Congress won’t reach a deal this year to avert the so-called fiscal cliff of automatic spending cuts and tax increases scheduled to start in January, a senior House Republican predicted.
“With the clock ticking, it just becomes increasingly unlikely we can come together before New Year’s Day,” Representative Kevin Brady, a Texas Republican, said in an interview on Bloomberg Television’s “Political Capital with Al Hunt,” airing this weekend.
House Speaker John Boehner and President Barack Obama will continue talking over the next 10 days, Brady said. He didn’t rule out using Obama’s latest offer to Republicans as the basis for an eventual agreement with additional spending cuts added.
“Why don’t they move that bill out of the Senate and so that the House can take up those provisions, if they’re real, with real, authentic spending cuts, and then let’s see if we can’t build that bridge,” said Brady, a member of the tax- writing Ways and Means Committee. “We are having trouble building that bridge from our side.”
Boehner’s “Plan B,” which would have extended tax cuts on incomes below $1 million, fell apart Dec. 20 amid resistance from Republicans who didn’t want higher taxes on anyone. Boehner scrapped a scheduled vote after he and other leaders had declared confidence that Republicans would pass it.
If Congress doesn’t act, more than $600 billion in spending cuts and tax increases will begin taking effect in January. As many as two-thirds of households won’t be able to file tax returns until at least late March, and the economy would probably go into recession in the first half of 2013, according the Congressional Budget Office.
Obama said yesterday he has urged leaders of both parties to get working on an interim measure to prevent taxes from rising on middle-income Americans even as they work on a more comprehensive package.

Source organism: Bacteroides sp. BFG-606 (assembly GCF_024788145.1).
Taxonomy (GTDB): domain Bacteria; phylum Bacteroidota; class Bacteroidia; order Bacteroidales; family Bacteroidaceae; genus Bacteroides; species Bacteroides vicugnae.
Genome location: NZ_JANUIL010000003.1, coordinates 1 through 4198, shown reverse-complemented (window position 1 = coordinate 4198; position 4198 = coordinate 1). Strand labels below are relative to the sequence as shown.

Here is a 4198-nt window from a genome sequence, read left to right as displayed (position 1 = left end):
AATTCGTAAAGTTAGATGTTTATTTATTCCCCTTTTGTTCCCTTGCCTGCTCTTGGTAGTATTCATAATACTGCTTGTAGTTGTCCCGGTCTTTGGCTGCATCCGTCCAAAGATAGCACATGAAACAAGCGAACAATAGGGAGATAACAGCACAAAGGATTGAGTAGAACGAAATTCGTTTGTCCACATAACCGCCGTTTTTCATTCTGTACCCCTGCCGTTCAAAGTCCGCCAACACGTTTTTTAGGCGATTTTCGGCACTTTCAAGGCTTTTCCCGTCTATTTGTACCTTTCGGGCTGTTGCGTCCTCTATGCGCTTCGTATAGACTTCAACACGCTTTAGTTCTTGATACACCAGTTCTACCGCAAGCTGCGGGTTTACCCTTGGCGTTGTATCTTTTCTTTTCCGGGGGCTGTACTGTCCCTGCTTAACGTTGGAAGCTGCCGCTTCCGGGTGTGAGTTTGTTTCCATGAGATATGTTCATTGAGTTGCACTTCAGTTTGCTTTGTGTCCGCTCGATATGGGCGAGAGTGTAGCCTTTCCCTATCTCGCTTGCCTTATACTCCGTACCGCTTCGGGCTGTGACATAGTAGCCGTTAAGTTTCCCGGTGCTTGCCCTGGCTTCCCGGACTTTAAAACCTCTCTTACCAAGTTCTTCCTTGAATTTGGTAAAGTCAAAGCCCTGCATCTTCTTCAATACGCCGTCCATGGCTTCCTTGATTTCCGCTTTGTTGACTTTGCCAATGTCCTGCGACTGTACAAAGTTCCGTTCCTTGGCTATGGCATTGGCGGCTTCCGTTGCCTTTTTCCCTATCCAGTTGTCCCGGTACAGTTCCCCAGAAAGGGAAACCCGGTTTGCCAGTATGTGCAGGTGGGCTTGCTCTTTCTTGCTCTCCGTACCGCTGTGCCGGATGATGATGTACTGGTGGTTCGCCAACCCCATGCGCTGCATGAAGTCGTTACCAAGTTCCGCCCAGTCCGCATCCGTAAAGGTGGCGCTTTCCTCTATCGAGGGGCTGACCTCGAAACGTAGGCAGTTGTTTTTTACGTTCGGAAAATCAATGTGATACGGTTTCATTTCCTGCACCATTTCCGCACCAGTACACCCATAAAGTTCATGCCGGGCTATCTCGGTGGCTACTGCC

“I am still ready and willing to get a comprehensive package done,” Obama said less than 24 hours after Boehner failed to deliver enough Republican votes for his own plan.
The president met earlier yesterday at the White House with Senate Majority Leader Harry Reid, a Nevada Democrat, to discuss a strategy for advancing the negotiations.
Like Boehner, Brady called on Obama and the Democratic- controlled Senate to come up with a plan that both parties can accept.
Before Boehner moved to Plan B, Obama had offered to start tax rate increases at $400,000 instead of $250,000, reduce future increases in Social Security benefits and drop his tax increase demand to $1.2 trillion from $1.4 trillion.
Brady, 57, said Obama’s most recent offer needs more spending cuts, such as raising the retirement ages for Social Security and Medicare.
“He hasn’t come close to matching what we’ve agreed to do, which is to take revenue -- significant amounts of revenue --and put them on the table,” said Brady, who has been in Congress since 1997. “And all those proposals that address Social Security, Medicare, are only because we have pushed so hard as Republicans to make that happen.”
Just as Boehner wasn’t able to deliver Republican votes for a higher tax rate, Obama may not be able to deliver Democratic votes for benefit cuts, Brady said.
“While he has talked about doing that, Democrats in the House and Senate this week were insisting that they come off the table,” he said. “And so I don’t think he’s actually even sold that to his own party for the most part.”
On guns, Brady said the question of why there are mass shootings is “much deeper and broader” than the “old warmed- up debates” on gun control.
Brady recounted how his father was killed in a courthouse shooting, leaving his mother alone with five children.
“I don’t want that to happen to any other family, but I am not convinced that the gun control provisions that are out there will change that or prevent that,” he said. “I think, frankly, we need to take a much broader look at this.”
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